March 17-23, 2005
VOL 124 NO. 10
The Truth about St. Patrick’s Day
By Sara Vollmer/ SUN contributing writer
SUN photo(s) Paul Finch
Leprechauns, pots o’ gold and green beer are likely the first things that come to one’s mind when thinking of St. Patrick’s Day. It is doubtful many know the true reason why St. Patrick was celebrated during Syracuse’s 23rd annual parade this year.
Some may speculate that St. Patrick is renowned for driving the snakes out of Ireland. Others may suggest that he used a shamrock to teach about the Holy Trinity. But these are simply myths; St. Patrick wasn’t Irish himself, nor was his real name Patrick. In fact, Ireland has never had any snakes. It is thought that the snakes were really a symbol for pagan beliefs. And although St. Patrick did teach of the Holy Trinity, there is no actual verification that he used shamrocks while doing so.
St. Patrick, born Maewyn Succat in approximately 373 A.D., lived with his well-off family in the village of Bamavern Taberniaei, Britain. His father, Calpornius, held civic and clerical offices. But the Roman Empire was weak at this time, and when Maewyn was 16 years of age, he was kidnapped and brought to Ireland to be sold into slavery among Irish chieftains.
While he tended sheep for six years on the Slemish Mountains, Maewyn found comfort in God. In his autobiographical Confession, he wrote: “In a single day I would say as many as a hundred prayers and almost as many in the night…. I felt no harm, and there was no sloth in me — as now I see, because the spirit within me was fervent.” Though he was born into a Christian family, Maewyn didn’t consider himself religious at this point in his life.
One night a voice spoke to him in his dreams, saying, “Thy ship is ready for thee.” Maewyn felt this was a sign from God telling him to run away. So he fled the next night, escaping by ship. He returned to Britain and then went to Gaul to study under St. Germain for 12 years. He returned again to Britain afterwards, where he felt a calling in another dream to return to Ireland as a missionary. “The voice of the Irish… they call me most unmistakably with words which I heard but could not understand, except that… He spoke thus: ‘He that has laid down His life for thee, it is He that speaketh in thee;’ and so I awoke full of joy.” (from his Confessions).
Maewyn — who changed his name to Patrick (or Patricus, Latin for “well-born”) after he became a priest — began his mission to convert the Irish to Christianity in 430 A.D. Ireland was then pagan, a polytheistic religion that practiced idolatry. Because St. Patrick was not well educated, he was reluctantly sent to Ireland, only after the previous missionary had died. He first went to the home of his former owners, but the chieftain set fire to his own house and killed himself to avoid being shamed by St. Patrick.
Though this hasn’t proven to be factual, it is said that St. Patrick then went to Ireland’s high king in Tara during the time of Easter, where local kings and druids were celebrating the pagan feast of Beltine. He camped outside of the castle to celebrate Christ’s Resurrection instead. Patrick lit a large bonfire, which angered the people; their custom was that the high king should light the first bonfire before all others. St. Patrick was brought before the king, and said to him, “May God arise and His enemies be scattered.” Supposedly, the campgrounds became dark, and the confused guards attacked one another. The next day, on Easter, the king surrendered to St. Patrick.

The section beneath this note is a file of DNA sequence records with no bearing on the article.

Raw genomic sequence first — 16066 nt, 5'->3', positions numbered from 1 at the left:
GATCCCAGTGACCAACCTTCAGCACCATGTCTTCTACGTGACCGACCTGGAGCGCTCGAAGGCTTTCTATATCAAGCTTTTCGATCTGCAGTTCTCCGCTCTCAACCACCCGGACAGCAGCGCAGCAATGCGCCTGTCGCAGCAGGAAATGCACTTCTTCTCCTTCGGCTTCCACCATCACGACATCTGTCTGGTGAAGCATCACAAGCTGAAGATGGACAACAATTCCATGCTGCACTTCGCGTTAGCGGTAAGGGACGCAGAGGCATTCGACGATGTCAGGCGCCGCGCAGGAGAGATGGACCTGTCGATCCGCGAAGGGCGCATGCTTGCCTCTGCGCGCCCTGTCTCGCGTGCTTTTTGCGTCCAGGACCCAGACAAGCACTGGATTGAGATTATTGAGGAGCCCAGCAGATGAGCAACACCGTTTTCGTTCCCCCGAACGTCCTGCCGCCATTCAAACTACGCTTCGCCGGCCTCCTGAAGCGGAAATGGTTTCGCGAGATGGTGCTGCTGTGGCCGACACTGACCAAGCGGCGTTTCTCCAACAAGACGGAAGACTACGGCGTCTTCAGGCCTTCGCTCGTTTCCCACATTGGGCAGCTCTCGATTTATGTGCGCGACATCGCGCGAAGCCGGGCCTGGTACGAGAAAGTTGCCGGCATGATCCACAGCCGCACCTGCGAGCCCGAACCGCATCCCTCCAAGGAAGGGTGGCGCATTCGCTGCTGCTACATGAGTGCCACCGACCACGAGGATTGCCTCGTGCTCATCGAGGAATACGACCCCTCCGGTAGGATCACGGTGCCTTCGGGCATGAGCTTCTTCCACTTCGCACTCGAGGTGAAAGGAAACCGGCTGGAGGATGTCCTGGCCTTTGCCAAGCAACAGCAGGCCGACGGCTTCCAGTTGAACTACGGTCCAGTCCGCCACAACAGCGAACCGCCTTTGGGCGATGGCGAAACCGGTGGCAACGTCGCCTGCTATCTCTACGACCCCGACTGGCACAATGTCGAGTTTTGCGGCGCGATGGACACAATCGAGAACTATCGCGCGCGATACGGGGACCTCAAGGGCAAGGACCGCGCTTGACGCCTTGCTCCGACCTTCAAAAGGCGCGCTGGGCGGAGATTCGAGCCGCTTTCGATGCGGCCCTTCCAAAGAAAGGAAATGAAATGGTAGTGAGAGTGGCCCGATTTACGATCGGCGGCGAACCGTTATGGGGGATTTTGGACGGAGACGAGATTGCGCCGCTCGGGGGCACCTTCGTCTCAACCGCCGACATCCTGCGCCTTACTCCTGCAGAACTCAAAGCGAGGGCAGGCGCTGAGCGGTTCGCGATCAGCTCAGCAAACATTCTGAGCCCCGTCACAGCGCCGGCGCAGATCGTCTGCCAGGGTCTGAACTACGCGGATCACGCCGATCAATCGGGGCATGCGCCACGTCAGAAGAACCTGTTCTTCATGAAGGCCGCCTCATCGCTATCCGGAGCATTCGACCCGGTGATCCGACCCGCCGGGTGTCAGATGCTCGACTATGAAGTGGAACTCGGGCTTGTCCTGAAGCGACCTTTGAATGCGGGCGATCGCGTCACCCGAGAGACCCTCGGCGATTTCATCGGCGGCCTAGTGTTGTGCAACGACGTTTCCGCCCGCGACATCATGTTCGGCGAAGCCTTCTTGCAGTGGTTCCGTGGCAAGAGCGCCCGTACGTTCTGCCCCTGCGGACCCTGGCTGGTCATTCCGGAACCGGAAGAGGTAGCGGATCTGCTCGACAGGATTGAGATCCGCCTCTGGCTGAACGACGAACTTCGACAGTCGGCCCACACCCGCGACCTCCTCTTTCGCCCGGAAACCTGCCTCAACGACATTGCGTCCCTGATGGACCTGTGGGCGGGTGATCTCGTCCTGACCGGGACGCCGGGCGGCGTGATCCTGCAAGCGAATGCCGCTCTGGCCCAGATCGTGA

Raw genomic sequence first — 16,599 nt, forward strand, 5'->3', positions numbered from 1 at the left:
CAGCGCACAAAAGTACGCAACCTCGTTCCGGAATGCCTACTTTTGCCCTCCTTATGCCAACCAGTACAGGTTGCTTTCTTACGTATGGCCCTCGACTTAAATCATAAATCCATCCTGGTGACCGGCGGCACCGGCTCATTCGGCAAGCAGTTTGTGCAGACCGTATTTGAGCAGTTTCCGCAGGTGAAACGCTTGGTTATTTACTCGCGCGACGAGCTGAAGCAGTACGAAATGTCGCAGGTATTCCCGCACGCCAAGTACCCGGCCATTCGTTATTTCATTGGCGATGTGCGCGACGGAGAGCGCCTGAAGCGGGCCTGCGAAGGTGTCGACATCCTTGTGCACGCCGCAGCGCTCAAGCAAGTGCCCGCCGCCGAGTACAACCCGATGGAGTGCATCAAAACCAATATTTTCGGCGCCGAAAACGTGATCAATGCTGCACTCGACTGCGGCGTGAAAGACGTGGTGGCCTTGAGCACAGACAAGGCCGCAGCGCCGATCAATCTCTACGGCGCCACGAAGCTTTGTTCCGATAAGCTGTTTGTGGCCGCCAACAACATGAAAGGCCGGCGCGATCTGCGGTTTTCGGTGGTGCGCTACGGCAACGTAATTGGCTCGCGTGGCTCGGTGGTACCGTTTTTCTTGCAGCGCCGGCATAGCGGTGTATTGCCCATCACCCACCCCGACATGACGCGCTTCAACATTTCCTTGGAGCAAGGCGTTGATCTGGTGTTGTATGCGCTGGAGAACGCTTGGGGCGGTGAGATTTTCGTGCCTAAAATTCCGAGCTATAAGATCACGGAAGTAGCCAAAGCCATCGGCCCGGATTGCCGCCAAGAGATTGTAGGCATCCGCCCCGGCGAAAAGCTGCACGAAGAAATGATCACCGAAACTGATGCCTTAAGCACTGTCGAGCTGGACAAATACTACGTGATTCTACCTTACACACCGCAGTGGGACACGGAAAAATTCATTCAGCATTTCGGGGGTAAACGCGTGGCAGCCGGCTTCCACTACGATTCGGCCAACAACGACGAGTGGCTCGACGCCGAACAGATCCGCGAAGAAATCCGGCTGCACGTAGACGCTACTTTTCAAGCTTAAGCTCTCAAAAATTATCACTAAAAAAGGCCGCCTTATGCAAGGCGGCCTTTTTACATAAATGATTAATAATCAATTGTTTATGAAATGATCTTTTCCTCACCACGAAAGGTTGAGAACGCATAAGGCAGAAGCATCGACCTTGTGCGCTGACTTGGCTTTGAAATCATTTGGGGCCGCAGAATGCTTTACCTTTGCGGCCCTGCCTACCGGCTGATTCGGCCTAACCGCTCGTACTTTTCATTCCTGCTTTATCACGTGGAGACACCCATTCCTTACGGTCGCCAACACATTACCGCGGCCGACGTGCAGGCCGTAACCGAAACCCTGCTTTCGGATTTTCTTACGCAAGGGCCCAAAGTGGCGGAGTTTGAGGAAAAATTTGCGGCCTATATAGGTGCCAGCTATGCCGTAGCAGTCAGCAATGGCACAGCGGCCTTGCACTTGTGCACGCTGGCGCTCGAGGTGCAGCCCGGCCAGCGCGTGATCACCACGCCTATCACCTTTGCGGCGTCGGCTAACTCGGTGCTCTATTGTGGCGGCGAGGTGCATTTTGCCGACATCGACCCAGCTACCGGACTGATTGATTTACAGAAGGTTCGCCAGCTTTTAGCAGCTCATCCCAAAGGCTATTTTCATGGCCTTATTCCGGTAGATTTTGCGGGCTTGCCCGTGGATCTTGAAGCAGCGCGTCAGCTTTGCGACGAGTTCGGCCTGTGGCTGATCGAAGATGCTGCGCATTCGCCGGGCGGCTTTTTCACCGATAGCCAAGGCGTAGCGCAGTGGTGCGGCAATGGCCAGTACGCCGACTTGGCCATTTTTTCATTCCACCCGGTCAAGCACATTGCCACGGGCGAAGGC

Whether or not that heroic tale is true, it is certain that St. Patrick spent 30 years converting the men and women of Ireland to Christianity. He succeeded in baptizing tens of thousands and establishing hundreds of churches. But this was not an easy task; he faced many hardships and dangers, including being imprisoned twice. He wrote his famous Letter to Coroticus (British King of Alcuid), condemning him and his soldiers for killing many Irish that had just been baptized. He wrote in his Confession, “Daily I expect murder, fraud or captivity, but I fear none of these things because of the promises of heaven.”
Ireland became predominantly Christian within a century. They were able to send missionaries to the countries of Scotland, England, Germany and Belgium as well. Near the end of his life, St. Patrick wrote, “Those who never had knowledge of God but worshipped idols… have now become… sons of God.” He died on March 17, 460 A.D.
This is the day St. Patrick is celebrated, though the way Americans celebrate is much different from the rest of the world. While in Dublin there is a week of festivities, their past celebrations on St. Patrick’s day have been quiet and religious. The Irish traditionally attend church and pray on this day, while the U.S. tends to celebrate with parades (which began in the 1700’s), a surge of ethnic pride and alcoholic consumption. (In contrast, pubs in Ireland used to close on St. Patrick’s Day until about 30 years ago when they opened for tourists.) Many Americans dress themselves in green clothing and even eat and drink green food and beverages, including the ever-popular green beer.
This year, in Syracuse, South Salina Street was closed for 30 minutes on Friday, March 11 for its annual “Painting of the Green Stripe” for the St. Patrick’s Day Parade. The theme of the parade, held March 12, was “Heroes in Uniform.” Bertie Ahern, T.D., Prime Minister (Taoiseach) of Ireland, was scheduled to visit Syracuse for the first time on Tues., March 15 at Congressman Jim Walsh’s invitation. There was an awarding of the honorary Doctor of Laws degree at Le Moyne College followed by a formal address by the Prime Minister at the Panasci Family Chapel on the Le Moyne College campus. The Prime Minister then traveled to New York City and Washington to celebrate festivities in each city for St. Patrick’s Day.